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Vakkela Vs. The Secretary to the Government Government of Tamil Nadu (Home) Prohibition and Excise Department Fort St. George, Chennai and Another - Court Judgment

LegalCrystal Citation
CourtChennai High Court
Decided On
Case NumberH.C.P.No. 794 of 2016
Judge
AppellantVakkela
RespondentThe Secretary to the Government Government of Tamil Nadu (Home) Prohibition and Excise Department Fort St. George, Chennai and Another
Excerpt:
constitution of india article 226 tamil nadu prevention of dangerous activities of bootleggers, cyber law offenders, drug offenders, forest offenders, goondas, immoral traffic offenders, sand offenders, sexual offenders, slum grabbers and video pirates act, 1982 detention order petitioner challenged detention order passed by commissioner of police-second detaining detenu, under section 3(1) of the act - court held order of detention quashing on ground of delay on part of government in disposing of representation of detenu detenue is directed to be set at liberty, forthwith, unless his presence is required in connection with any other case petition allowed. (para, 10, 11) cases referred: 1. rajammal vs. state of tamil nadu reported in [1999 (1) scc 417]. .....is whether the delay caused has been properly explained by the authorities concerned. but, here 20 days delay has not been properly explained at all. 9. further, in a decision in ummu sabeena vs. state of kerala reported in (2011) 10 scc 781, the supreme court has held that the history of personal liberty, as is well known, is a history of insistence on procedural safeguards. the expression 'as soon as may be', in article 22(5) of the constitution of india clearly shows the concern of the makers of the constitution that the representation, made on behalf of the detenu, should be considered and disposed of with a sense of urgency and without any avoidable delay. 10. in the light of the above fact and law, we have no hesitation in quashing the order of detention on the ground of delay on.....
Judgment:

(Prayer: Petition filed under Article 226 of the Constitution of India, praying to issue a Writ of Habeas Corpus calling for the entire records connected with the order of the second respondent herein in Memo No.314/BCDFGISSSV/2016 dated 17.03.2016, against the detenu namely Sattu @ Dhurabudeen son of Batsha, aged about 30 years, who is confined at Central Prison, Puzhal, Chennai and set aside the same, consequently directing the respondents herein to produce the body and person of the detenu before this Court and set him at liberty forthwith.)

M. Jaichandren, J.

1. This Habeas Corpus Petition has been filed by the wife of the detenu namely Sattu @ Dhurabudeen, aged 30 years, Son of Batsha,challenging the Detention Order in Memo No.314/BCDFGISSSV/2016, dated 17.03.2016, passed by the Commissioner of Police, Greater Chennai, the second respondent herein, detaining the detenu, under Section 3(1) of the Tamil Nadu Prevention of Dangerous Activities of Bootleggers, Cyber Law Offenders, Drug Offenders, Forest Offenders, Goondas, Immoral Traffic Offenders, Sand Offenders, Sexual Offenders, Slum Grabbers and Video Pirates Act, 1982 (Tamil Nadu Act 14/1982), branding him as a Goonda.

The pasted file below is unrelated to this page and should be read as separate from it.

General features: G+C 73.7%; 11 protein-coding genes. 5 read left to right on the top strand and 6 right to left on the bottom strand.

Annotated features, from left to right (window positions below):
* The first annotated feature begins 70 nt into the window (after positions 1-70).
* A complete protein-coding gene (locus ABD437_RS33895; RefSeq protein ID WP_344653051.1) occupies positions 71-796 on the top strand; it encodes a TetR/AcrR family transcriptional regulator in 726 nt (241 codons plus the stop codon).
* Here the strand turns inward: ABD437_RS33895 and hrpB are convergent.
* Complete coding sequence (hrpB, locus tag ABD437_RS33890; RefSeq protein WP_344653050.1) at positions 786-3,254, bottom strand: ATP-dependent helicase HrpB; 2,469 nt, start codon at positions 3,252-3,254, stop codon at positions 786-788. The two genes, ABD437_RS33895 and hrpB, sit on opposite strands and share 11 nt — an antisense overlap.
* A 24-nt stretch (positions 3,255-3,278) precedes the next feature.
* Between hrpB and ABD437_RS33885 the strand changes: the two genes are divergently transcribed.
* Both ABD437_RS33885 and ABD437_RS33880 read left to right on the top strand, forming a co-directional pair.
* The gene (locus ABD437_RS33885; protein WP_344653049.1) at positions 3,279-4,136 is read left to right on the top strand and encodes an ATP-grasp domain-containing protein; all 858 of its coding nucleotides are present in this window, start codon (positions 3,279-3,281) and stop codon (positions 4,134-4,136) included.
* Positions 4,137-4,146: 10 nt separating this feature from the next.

2. Even though the learned counsel for the petitioner raised many grounds in assailing the impugned order of detention in the petition, he confined his arguments only to the ground of delay in considering the representation of the detenu. According to the learned counsel for the petitioner, the representation of the detenu, has been received by the Government, on 18.04.2016, and the remarks have been called for from the detaining authority, on 18.04.2016. However, the remarks have been received by the Government only on 06.05.2016, after a delay of 18 days. He adds that the file was dealt with by the Minister concerned on 17.05.2016, after a delay of 11 days from the date on which the Deputy Secretary has dealt with the file and the rejection letter was communicated to the detenu on 19.05.2016. It is his further submission that as per the Proforma submitted by the learned Additional Public Prosecutor, there were 9 intervening holidays and even after giving concession as to the intervening holidays, still there is a delay of 20 days, which remains unexplained. The unexplained delay in considering the representation of the detenu vitiates the detention order. In support of his contention, the learned counsel for the petitioner relied on the judgment of the Hon'ble Apex Court in RAJAMMAL VS. STATE OF TAMIL NADU reported in [1999 (1) SCC 417].